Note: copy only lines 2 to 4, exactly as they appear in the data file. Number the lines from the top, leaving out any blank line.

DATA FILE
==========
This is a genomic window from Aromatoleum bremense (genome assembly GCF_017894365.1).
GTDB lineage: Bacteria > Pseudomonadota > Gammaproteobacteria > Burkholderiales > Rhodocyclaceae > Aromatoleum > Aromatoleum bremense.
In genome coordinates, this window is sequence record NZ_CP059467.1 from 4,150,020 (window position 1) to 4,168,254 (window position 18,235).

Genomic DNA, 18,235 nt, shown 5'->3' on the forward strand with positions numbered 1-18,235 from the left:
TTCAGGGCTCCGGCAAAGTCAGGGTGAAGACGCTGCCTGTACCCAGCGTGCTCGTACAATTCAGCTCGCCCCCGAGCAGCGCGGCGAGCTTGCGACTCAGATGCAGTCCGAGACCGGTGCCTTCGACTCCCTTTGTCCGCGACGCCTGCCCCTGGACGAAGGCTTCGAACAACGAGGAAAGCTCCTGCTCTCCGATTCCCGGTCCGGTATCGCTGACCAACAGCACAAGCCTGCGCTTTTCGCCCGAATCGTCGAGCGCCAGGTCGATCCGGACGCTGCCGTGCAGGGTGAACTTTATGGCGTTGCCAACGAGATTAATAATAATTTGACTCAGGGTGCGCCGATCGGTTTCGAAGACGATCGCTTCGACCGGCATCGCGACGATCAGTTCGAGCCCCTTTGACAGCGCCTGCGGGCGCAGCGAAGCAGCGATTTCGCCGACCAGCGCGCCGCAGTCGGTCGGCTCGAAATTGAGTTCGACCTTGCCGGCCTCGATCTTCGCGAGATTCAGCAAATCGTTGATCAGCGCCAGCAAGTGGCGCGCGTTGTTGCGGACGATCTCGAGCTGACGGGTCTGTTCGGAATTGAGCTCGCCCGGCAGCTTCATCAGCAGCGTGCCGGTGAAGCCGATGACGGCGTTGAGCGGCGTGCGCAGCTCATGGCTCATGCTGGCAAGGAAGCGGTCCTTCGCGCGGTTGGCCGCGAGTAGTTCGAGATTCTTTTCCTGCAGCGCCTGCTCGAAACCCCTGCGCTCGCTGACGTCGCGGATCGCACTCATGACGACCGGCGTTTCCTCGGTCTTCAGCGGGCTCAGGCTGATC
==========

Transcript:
GTDB lineage: Bacteria > Pseudomonadota > Gammaproteobacteria > Burkholderiales > Rhodocyclaceae > Aromatoleum > Aromatoleum bremense.
In genome coordinates, this window is sequence record NZ_CP059467.1 from 4,150,020 (window position 1) to 4,168,254 (window position 18,235).

Genomic DNA, 18,235 nt, shown 5'->3' on the forward strand with positions numbered 1-18,235 from the left: